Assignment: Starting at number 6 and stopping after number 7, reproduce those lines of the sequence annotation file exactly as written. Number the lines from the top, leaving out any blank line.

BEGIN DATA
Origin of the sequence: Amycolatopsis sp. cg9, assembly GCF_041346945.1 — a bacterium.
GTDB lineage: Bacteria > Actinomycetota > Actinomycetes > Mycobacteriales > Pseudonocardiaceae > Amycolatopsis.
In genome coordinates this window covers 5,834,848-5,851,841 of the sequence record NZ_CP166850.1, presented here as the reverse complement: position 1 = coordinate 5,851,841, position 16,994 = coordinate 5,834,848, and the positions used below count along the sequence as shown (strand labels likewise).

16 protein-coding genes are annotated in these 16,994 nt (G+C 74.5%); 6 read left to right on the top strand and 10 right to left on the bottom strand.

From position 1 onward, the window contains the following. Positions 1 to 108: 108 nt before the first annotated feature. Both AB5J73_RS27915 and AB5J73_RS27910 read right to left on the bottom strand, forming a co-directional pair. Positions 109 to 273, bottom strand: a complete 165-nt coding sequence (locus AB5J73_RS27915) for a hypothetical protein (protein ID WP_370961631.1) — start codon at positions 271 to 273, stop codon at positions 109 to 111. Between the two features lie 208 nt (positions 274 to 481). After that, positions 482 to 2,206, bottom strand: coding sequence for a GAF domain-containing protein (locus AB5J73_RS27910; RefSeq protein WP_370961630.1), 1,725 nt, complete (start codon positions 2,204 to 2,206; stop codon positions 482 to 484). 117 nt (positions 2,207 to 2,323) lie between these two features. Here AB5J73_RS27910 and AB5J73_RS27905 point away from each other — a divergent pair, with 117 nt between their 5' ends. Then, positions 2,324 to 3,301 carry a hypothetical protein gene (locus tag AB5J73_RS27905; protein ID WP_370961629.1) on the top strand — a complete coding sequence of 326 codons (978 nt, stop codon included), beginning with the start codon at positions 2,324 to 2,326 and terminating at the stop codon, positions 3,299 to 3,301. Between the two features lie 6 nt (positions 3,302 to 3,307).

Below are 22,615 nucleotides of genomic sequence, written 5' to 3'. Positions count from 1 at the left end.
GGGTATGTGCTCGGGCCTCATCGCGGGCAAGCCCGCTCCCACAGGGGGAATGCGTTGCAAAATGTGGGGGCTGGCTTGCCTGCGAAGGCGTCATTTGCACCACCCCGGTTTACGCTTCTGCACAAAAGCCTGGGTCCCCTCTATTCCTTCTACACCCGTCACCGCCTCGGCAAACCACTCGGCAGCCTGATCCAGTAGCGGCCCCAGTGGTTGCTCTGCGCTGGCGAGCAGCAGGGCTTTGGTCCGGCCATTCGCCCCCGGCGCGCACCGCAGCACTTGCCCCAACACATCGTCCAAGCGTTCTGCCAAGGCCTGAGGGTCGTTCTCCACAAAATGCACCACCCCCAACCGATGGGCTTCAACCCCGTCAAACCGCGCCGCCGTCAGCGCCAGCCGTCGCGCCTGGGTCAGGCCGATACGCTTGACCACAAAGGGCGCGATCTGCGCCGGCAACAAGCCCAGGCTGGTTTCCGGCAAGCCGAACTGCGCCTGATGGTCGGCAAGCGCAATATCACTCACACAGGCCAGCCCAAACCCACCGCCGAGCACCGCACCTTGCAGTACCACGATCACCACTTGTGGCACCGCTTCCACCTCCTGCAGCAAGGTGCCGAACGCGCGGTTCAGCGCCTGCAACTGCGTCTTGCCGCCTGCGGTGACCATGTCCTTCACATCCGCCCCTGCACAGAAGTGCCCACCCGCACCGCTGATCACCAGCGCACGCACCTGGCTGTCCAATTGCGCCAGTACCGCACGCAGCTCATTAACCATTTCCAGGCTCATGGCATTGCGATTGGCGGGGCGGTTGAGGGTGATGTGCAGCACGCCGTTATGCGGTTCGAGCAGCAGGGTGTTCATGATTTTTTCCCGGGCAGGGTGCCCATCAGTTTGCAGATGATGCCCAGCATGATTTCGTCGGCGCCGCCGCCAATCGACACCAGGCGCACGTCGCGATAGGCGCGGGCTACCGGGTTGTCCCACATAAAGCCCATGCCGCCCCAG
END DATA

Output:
Below are 22,615 nucleotides of genomic sequence, written 5' to 3'. Positions count from 1 at the left end.
GGGTATGTGCTCGGGCCTCATCGCGGGCAAGCCCGCTCCCACAGGGGGAATGCGTTGCAAAATGTGGGGGCTGGCTTGCCTGCGAAGGCGTCATTTGCACCACCCCGGTTTACGCTTCTGCACAAAAGCCTGGGTCCCCTCTATTCCTTCTACACCCGTCACCGCCTCGGCAAACCACTCGGCAGCCTGATCCAGTAGCGGCCCCAGTGGTTGCTCTGCGCTGGCGAGCAGCAGGGCTTTGGTCCGGCCATTCGCCCCCGGCGCGCACCGCAGCACTTGCCCCAACACATCGTCCAAGCGTTCTGCCAAGGCCTGAGGGTCGTTCTCCACAAAATGCACCACCCCCAACCGATGGGCTTCAACCCCGTCAAACCGCGCCGCCGTCAGCGCCAGCCGTCGCGCCTGGGTCAGGCCGATACGCTTGACCACAAAGGGCGCGATCTGCGCCGGCAACAAGCCCAGGCTGGTTTCCGGCAAGCCGAACTGCGCCTGATGGTCGGCAAGCGCAATATCACTCACACAGGCCAGCCCAAACCCACCGCCGAGCACCGCACCTTGCAGTACCACGATCACCACTTGTGGCACCGCTTCCACCTCCTGCAGCAAGGTGCCGAACGCGCGGTTCAGCGCCTGCAACTGCGTCTTGCCGCCTGCGGTGACCATGTCCTTCACATCCGCCCCTGCACAGAAGTGCCCACCCGCACCGCTGATCACCAGCGCACGCACCTGGCTGTCCAATTGCGCCAGTACCGCACGCAGCTCATTAACCATTTCCAGGCTCATGGCATTGCGATTGGCGGGGCGGTTGAGGGTGATGTGCAGCACGCCGTTATGCGGTTCGAGCAGCAGGGTGTTCATGATTTTTTCCCGGGCAGGGTGCCCATCAGTTTGCAGATGATGCCCAGCATGATTTCGTCGGCGCCGCCGCCAATCGACACCAGGCGCACGTCGCGATAGGCGCGGGCTACCGGGTTGTCCCACATAAAGCCCATGCCGCCCCAG